I've been experimenting with finishes on basswood; not an easy task.
Pretty much every oil based stain I've tried leaves the wood blotchy, even with
careful prestaining treatment. Minwax's wipe on poly gives a nice but somewhat
plain look to the wood. Zinser's amber shellac produces a deep yellow tone,
but again, fairly plain.
This afternoon, I was experimenting with wax only over bare wood. Johnson's
paste wax darkens the wood a bit, but not much. Howard's Feed-n-Wax actually
gives the wood a very nice, honey-pine tone, and brings out the grain in the
wood without blotching. By fair, the nicest finish I've been able to get.
I'll leave it overnight after a few coats, to see how much it lightens.
My question: Is using wax only as a finish commonly done? This is for a
display cabinet that will bed handled often. Will the wax finish need to be
reapplied too often to make such a finish practical?
Thanks in advance for experience and thoughts.
For centuries, wax and linseed were the only finishes! You can certainly
build up a good shine with wax, and a tinted wax will deepen the colour.
However, wax attracts dust and grubby handprints, so it will get dirty in
time. Not a problem if you can live with stripping off the old wax every
couple of years or so with white spirit (mineral spirit) and rewaxing. If I
were you I'd experiment with plain teak, tung or danish oil on scrap. Give
it a few coats, then try your tinted wax. At least the oil will give a
protective barrier and prevent the dirt becoming ingrained.
If you do opt to keep the wax, then, after you've given it the two or 3
initial coats that it will probably need, don't wax it too often. A dust
over is all it should need, with a another waxing once or twice a year.
Now or a couple of centuries ago?
With very little effort a glance at just about any piece of woodworking
literature would reveal the fact that wax provides only a tad more
protection for wood then no finish at all would would. Hence it is used as a
finish only in special cases. Turnings come to mind. Wax will, however,
serve nicely to protect other finishes from minor day to day damage.
Interestingly enough the properties of many available finishes can also be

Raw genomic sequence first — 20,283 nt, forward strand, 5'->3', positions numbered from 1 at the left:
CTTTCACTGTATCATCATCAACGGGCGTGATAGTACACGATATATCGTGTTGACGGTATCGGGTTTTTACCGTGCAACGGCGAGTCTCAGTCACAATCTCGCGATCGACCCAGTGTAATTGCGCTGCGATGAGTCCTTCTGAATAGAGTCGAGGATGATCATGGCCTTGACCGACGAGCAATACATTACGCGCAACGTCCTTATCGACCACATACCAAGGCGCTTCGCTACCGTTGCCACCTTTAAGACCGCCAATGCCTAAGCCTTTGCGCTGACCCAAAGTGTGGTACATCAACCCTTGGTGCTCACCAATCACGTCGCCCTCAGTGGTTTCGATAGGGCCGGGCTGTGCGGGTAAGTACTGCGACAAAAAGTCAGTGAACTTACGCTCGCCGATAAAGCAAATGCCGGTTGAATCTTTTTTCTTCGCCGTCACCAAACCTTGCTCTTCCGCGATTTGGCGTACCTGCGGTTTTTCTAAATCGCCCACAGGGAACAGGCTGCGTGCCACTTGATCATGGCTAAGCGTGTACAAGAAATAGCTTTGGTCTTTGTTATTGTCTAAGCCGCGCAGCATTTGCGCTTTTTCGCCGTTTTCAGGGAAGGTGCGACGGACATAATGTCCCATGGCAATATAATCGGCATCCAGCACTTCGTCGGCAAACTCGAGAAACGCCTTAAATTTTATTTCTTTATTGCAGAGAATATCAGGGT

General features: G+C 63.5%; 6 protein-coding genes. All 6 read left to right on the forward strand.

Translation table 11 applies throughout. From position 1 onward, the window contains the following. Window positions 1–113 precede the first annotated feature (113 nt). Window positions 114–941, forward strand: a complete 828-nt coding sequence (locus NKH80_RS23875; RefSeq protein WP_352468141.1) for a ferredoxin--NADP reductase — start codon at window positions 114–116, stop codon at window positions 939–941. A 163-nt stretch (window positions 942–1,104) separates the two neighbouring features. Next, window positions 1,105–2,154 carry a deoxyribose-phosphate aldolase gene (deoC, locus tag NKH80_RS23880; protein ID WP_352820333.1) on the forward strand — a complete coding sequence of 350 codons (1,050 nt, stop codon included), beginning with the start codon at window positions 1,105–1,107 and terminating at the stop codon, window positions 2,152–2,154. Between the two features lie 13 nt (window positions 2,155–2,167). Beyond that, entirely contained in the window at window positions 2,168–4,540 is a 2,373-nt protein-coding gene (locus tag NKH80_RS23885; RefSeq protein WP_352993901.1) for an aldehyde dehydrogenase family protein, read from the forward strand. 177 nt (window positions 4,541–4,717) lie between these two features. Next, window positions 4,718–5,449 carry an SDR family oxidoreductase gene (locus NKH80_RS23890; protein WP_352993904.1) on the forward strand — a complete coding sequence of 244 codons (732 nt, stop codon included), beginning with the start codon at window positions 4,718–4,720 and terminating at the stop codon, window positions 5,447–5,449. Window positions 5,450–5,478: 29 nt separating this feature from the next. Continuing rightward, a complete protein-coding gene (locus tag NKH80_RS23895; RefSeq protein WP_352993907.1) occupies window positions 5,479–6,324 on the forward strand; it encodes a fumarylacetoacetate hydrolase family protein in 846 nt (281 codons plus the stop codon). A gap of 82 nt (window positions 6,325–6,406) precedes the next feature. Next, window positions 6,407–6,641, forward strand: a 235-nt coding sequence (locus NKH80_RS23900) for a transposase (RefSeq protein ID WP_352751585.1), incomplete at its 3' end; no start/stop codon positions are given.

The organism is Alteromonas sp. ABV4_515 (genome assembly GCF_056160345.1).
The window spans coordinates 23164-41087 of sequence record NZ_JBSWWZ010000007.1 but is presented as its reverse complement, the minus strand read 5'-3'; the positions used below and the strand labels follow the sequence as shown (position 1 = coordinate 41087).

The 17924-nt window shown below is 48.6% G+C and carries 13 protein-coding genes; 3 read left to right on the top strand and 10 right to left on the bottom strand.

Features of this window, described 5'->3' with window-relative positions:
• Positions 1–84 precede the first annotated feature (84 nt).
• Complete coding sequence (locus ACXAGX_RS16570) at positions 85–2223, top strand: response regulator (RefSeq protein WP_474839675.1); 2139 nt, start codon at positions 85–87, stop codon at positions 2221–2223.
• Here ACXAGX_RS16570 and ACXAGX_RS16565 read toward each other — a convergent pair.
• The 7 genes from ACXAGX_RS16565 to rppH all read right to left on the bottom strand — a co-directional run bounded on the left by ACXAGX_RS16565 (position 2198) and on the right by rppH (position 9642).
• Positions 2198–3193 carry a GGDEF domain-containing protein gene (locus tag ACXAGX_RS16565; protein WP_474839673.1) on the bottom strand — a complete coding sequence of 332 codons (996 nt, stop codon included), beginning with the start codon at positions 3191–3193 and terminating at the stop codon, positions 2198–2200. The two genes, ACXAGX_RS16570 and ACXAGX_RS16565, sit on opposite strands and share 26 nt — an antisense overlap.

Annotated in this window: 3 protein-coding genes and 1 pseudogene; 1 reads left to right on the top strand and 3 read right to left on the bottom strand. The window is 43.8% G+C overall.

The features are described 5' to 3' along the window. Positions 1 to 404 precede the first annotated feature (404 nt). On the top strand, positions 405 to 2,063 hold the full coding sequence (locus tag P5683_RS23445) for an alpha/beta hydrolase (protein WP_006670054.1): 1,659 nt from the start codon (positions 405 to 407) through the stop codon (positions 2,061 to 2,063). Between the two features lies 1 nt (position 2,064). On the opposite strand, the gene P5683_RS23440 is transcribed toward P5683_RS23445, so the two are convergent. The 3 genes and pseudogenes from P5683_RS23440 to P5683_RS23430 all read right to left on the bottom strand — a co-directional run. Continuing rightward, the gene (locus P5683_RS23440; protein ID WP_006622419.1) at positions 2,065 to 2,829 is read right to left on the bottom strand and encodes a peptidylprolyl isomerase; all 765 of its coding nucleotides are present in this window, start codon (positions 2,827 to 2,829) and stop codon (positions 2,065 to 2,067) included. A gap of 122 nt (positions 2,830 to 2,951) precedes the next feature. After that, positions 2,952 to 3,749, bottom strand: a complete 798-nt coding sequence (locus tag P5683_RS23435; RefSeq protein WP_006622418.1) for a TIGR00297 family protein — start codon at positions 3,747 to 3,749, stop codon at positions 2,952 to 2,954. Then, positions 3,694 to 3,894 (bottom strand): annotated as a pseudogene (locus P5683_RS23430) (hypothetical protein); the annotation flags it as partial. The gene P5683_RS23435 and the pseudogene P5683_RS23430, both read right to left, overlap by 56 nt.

found with the same ease.
Wax on a finish, especially a surface finish, lubricates the finish which
slows the development of dulling micro scratches cause by dust and grit
being scraped across the surface as an object is moved around on it. It will
also, for a short period of time, isolate the surface from spills and keep
sticky things from sticking to the surface. Say, grape jelly for instance.
I might add that I find it extremely hard to believe that any comprehensive
book on woodworking does not contain some form of comparisons for common
Of course they do. But that wasn't the question. None of them specifically
address wax directly on the wood as a finish. And there is very little info on
finishing basswood. Hence, the original post and the details I provided.
And, we also have the specifics of Howard's Feed-N-Wax, which is a combination
of beeswax, carnuba, and orange oil. I offered that info because I was hoping
someone would give me feedback on that product applied to directly to basswood,
or any wood. Longshot, but certainly more likely here than in a woodworking
There isn't a huge base of knowledge on finishing basswood beyond shellac.
Many folks seem to stay away from basswood (carvers aside), because of how
poorly it stains. The standard answer from carvers who work in basswood is
shellac. And that's fine. But I'm experimenting, and the Howard's Feed-N-Wax
produced a respectable looking finish on a test piece. I am wanting to know
the ups and downs of going this route.
FWIW, from looking at endgrain of my test piece, there is no question that the
Howard's product is penetrating the wood. Perhaps that's the orange oil, or
whatever petroleum distilate they use to make this stuff. I may just go this
route on this product, in order to report back to the group in a year or two
whether the finish is holding up. It may be a viable technique for those who
like to work in basswood.
Thanks again for the additional info your provided.